Rather than simply create a few services to be shared by applications, Wachovia Bank’s goal was vastly more ambitious: to transform its organization with a flexible new SOA infrastructure. Here’s the step-by-step plan.
1. Map the future and work toward it. Identify the business and IT goals and create a map of the new, improved organization to serve as a target.
2. Define the components. A flow definition of business and infrastructure components, and who should be assigned to each, is essential.
3. Fill in the details. Create detailed descriptions of all the known components, services, and frameworks involved in the desired SOA end state.
4. Determine the dependencies. Map the interrelationships between all the components, services, and frameworks you have defined.
5. Create a value map. Calculate the increase in technology, spend to achieve SOA goals, and show how operating costs will decrease over time.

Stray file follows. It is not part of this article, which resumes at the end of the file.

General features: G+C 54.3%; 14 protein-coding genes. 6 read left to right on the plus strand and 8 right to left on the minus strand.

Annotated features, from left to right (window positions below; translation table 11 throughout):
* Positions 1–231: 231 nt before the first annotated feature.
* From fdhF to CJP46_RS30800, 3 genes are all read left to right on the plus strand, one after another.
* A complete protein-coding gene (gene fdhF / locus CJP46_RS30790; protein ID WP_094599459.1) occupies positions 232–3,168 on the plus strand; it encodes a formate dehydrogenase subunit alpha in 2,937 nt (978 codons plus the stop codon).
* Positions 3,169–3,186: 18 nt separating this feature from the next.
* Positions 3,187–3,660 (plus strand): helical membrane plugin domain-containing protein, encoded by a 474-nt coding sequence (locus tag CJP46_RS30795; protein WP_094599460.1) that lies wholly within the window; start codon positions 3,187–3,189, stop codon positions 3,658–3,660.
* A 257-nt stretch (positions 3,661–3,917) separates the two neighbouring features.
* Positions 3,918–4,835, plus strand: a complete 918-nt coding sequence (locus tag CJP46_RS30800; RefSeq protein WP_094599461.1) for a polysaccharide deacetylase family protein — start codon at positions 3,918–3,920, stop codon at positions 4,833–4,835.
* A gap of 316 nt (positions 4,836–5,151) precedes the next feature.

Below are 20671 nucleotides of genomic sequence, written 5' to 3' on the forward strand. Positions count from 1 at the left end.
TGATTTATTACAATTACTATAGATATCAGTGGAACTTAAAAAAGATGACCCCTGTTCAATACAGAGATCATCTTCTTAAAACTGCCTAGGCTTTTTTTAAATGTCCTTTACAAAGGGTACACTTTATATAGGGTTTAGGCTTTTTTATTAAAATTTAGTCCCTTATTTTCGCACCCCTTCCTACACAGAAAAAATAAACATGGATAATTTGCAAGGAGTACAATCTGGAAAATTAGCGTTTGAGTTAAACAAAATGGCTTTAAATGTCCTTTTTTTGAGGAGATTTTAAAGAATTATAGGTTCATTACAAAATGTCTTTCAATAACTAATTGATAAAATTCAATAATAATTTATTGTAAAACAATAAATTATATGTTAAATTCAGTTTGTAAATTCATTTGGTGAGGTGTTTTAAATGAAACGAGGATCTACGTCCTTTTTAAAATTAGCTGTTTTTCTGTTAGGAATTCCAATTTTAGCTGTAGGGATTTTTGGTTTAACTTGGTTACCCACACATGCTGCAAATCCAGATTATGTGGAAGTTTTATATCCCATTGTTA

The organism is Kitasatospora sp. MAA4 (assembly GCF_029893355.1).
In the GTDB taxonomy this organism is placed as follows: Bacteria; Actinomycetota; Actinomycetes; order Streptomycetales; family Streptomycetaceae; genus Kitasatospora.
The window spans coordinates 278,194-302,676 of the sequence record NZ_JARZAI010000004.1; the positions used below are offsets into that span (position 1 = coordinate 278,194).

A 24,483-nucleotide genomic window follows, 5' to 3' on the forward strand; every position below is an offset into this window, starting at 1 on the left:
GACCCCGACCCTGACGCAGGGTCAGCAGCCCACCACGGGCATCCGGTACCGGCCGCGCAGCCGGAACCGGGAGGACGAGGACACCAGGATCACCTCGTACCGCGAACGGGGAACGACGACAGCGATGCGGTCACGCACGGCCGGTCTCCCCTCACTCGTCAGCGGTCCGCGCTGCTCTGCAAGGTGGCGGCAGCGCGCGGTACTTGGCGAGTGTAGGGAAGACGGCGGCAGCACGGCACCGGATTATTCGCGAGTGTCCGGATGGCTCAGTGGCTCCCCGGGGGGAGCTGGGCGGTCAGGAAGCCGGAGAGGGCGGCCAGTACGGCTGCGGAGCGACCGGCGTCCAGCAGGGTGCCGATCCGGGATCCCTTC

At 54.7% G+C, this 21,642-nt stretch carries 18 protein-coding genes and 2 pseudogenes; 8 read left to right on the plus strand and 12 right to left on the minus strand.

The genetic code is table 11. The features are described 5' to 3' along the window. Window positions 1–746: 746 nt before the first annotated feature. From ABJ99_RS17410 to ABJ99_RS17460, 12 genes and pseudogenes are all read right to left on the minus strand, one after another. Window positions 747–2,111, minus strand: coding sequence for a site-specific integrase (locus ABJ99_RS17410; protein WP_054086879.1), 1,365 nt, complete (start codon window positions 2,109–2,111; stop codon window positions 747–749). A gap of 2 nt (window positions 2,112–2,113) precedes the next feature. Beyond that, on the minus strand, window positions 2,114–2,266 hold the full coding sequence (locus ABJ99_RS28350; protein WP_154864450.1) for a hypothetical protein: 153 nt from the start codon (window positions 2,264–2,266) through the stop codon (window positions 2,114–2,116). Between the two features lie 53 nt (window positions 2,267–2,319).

6. Outline the business value chain. Map all the business functions that will be affected and how they interrelate.
7. Model data services. Create a comprehensive picture of data services, from repositories to applications, including any translation layers.
8. Build a business and infrastructure runtime model. Draw up plans for how components, services, and frameworks will operate in concert when the SOA is deployed. These plans will stretch from business services to authentication/authorization.
9. Create a utility management model. Ideally, the infrastructure underlying SOA should be as agile as service-based app dev. Plot out everything from SLA management to capacity usage and planning.
10. Create a timetable. A detailed road map for components, services, and frameworks clarifies internal IT goals and manages business expectations.
11. Draw up a dynamic efficiency map. A continually updated chart shows which services have been deployed in which areas and which business units are consuming them.
12. Automate management and tracking. The automated collection of service metadata — and cycling it into reporting and management — is an essential and often overlooked aspect of an effective SOA.